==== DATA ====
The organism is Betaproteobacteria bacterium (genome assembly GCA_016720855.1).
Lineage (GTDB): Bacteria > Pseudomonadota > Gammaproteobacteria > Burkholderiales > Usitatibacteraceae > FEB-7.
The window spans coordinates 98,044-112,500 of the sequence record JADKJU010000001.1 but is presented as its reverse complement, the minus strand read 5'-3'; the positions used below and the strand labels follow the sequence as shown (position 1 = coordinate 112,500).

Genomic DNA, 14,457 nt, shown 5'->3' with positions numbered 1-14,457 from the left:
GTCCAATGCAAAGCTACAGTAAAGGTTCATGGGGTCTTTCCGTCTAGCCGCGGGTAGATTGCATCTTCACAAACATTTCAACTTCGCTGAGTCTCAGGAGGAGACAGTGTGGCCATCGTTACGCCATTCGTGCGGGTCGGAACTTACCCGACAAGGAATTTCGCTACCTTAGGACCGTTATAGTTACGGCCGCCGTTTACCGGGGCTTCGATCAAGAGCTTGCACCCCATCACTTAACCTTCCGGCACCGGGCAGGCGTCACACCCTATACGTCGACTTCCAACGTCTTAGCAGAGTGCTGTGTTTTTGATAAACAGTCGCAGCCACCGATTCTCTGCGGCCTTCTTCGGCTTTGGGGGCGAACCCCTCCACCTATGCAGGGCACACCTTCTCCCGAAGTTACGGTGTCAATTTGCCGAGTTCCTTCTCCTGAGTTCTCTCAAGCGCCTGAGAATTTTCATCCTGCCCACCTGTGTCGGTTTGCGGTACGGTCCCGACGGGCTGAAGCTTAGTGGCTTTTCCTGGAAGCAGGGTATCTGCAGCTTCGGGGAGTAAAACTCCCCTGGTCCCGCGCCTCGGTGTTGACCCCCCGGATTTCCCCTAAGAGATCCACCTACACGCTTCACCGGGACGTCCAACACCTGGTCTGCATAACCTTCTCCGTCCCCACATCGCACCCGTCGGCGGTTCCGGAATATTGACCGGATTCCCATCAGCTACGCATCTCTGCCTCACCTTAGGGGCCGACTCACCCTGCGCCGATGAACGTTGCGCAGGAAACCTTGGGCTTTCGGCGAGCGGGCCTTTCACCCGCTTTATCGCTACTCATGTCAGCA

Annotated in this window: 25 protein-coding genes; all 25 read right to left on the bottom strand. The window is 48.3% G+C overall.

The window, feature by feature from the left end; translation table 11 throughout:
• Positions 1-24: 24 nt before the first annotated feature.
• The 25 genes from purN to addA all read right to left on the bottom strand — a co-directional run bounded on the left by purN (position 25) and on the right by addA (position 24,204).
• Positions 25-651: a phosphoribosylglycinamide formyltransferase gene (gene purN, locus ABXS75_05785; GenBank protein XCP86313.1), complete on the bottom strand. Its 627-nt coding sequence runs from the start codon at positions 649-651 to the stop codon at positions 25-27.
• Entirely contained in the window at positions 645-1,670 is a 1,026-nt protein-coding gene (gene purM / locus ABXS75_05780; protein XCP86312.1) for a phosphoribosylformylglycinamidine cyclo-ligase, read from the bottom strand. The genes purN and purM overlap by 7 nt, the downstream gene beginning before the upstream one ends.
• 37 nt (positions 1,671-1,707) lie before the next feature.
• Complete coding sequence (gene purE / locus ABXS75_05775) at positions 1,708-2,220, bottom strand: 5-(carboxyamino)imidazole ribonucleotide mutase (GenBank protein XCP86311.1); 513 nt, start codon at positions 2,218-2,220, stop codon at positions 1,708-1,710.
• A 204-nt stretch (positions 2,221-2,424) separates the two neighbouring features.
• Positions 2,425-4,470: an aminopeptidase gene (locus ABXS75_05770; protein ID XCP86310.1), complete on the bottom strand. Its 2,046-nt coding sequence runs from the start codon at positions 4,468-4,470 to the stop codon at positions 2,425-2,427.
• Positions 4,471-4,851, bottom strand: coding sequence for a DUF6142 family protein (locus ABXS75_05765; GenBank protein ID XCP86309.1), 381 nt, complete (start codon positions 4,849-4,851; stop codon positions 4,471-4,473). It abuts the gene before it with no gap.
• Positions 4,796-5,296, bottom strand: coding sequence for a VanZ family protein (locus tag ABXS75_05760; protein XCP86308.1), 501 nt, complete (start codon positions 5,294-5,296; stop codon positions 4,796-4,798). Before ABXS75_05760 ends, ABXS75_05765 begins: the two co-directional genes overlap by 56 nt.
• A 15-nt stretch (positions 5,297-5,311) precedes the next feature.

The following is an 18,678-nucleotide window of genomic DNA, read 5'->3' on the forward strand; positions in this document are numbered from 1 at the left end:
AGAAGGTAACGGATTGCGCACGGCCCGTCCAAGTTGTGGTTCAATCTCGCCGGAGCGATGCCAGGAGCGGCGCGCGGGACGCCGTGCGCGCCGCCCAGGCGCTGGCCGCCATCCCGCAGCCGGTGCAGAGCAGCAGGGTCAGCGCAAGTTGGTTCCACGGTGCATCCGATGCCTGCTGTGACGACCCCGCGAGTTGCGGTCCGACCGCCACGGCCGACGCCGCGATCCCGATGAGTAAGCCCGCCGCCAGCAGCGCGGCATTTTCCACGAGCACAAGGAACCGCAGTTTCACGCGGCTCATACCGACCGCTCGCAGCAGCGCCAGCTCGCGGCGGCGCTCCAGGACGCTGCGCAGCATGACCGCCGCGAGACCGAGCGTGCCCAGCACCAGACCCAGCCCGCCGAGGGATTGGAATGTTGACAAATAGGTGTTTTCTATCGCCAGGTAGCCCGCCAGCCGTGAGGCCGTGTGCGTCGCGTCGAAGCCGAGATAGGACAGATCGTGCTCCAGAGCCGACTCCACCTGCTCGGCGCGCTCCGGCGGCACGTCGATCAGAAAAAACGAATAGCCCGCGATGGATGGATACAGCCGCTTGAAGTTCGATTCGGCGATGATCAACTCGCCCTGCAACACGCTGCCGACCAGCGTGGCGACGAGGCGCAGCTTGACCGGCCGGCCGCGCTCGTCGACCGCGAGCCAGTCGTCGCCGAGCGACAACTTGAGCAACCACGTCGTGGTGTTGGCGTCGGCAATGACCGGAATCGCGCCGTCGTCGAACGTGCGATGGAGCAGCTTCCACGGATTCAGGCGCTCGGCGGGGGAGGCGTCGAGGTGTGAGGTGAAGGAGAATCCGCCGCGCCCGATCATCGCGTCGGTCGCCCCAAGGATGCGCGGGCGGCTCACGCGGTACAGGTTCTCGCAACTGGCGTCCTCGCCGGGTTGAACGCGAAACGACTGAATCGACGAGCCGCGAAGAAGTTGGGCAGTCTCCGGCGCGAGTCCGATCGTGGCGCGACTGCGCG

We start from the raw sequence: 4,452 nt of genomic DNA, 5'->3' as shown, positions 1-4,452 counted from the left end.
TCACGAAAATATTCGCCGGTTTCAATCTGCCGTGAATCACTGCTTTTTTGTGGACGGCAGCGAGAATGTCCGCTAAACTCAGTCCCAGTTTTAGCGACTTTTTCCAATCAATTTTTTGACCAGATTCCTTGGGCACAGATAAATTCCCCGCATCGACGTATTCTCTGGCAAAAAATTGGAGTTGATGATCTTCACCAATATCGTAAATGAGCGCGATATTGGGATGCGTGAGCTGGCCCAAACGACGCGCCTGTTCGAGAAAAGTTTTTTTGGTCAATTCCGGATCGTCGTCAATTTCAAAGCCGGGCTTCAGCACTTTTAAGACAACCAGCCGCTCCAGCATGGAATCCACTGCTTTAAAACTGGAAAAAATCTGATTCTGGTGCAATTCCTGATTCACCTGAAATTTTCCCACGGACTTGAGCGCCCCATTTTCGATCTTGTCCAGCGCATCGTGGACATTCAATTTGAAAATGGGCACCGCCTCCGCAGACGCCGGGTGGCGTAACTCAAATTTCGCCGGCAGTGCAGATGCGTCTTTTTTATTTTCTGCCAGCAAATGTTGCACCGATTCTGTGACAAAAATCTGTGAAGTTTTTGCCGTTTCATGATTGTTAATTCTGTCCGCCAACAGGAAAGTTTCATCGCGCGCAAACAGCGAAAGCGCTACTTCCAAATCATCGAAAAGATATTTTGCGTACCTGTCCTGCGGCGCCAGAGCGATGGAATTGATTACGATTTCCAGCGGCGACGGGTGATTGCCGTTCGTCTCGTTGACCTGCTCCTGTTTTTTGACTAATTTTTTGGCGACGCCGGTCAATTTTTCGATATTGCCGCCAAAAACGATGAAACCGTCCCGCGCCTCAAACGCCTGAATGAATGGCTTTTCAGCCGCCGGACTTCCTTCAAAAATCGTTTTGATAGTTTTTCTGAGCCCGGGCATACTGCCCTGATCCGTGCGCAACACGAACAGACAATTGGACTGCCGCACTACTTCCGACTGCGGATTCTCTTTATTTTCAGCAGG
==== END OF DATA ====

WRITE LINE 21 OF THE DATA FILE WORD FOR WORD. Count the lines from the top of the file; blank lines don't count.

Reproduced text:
We start from the raw sequence: 4,452 nt of genomic DNA, 5'->3' as shown, positions 1-4,452 counted from the left end.